Be that as it may, economists, policy analysts and critics of the government now contend whether the demonetisation disruption was worth the effort, especially after the RBI, conceded in its latest annual report that well-nigh 99 per cent of banned high-value currencies were back. In the aftermath of demonetisation, there was widespread belief that it would bring a windfall to the Centre. To the extent that the demonetised high-value notes were not deposited or exchanged at banks—particularly by those who hoarded their booty markedly in cash—the resultant reduction in the apex bank's currency liabilities would produce a 'profit', which could then be distributed as a dividend to the government. But this did not supervene.
As the annual report has corroborated, Rs 15.28 lakh crore or 99 per cent of the Rs 15.44 lakh crore worth of the notes rescinded overnight on last November 8, was turned in. Instead of fostering revenue boost—the original estimates put it at Rs 4-5 lakh crore— the RBI's surplus payable to the Centre out of its earnings for 2016-17 fell to Rs 30,659 crore from Rs 65,876 crore the year before. With the central bank having had to incur extra costs on printing new notes of high denomination, disbursing interest on the excess cash it was compelled to absorb from banks and making an unexplained additional provision of Rs 13,140 crore towards a contingency fund, there was simply less surplus to distribute. The Centre's expectations on demonetisation on this score had sorely been belied.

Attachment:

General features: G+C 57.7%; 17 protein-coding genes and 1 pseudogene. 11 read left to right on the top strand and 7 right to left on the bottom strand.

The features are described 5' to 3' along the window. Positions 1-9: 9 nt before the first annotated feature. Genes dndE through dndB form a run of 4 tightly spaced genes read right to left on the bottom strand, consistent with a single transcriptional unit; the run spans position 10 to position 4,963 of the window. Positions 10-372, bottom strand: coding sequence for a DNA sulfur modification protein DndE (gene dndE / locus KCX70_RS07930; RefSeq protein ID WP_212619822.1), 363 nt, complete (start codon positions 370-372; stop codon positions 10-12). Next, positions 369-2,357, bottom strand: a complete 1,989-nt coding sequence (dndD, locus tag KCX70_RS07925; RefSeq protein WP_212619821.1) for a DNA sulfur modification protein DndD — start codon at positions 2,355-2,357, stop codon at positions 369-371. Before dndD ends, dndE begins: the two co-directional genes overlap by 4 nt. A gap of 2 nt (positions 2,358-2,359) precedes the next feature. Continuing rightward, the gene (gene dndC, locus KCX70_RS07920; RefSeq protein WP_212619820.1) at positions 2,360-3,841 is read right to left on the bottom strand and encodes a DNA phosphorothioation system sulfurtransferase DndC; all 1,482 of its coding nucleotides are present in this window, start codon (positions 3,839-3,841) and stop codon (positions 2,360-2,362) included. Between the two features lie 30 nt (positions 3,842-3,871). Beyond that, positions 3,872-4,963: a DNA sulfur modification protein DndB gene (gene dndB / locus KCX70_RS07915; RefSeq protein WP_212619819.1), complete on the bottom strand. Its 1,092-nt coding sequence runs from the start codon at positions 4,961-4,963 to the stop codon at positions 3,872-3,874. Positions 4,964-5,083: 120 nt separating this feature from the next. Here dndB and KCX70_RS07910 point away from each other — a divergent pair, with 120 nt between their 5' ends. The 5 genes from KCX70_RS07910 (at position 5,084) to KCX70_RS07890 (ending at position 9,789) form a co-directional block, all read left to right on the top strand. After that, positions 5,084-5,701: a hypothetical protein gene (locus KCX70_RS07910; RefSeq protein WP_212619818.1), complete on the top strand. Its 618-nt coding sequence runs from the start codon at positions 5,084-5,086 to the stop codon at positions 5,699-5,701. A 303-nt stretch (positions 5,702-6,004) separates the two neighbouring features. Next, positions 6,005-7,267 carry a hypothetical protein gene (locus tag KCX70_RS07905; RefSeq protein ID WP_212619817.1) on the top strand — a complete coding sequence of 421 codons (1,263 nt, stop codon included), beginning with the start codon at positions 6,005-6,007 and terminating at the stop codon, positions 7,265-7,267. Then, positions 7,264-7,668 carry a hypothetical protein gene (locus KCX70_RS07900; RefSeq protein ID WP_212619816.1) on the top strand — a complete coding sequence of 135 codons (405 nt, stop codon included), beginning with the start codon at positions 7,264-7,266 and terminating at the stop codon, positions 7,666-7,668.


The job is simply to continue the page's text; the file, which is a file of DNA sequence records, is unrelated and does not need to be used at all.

In retrospect, were the long queues to exchange old notes, the overstretched bank staffs behavior towards their own customers of all hues, the manipulative capability of some egregious and errant elements within the banking system to help people wriggle out of their ill-gotten wealth and the money laundering that assisted people's dubious proclivities really worth the troubles they caused to the economy?
It is time, the government did a serious introspection as to how to revive demand and investment cycles so that the real sectors of the economy get a leg-up instead of placing its faith in legerdemains of ugly upshot, analysts wryly say.
(The views expressed are strictly personal.)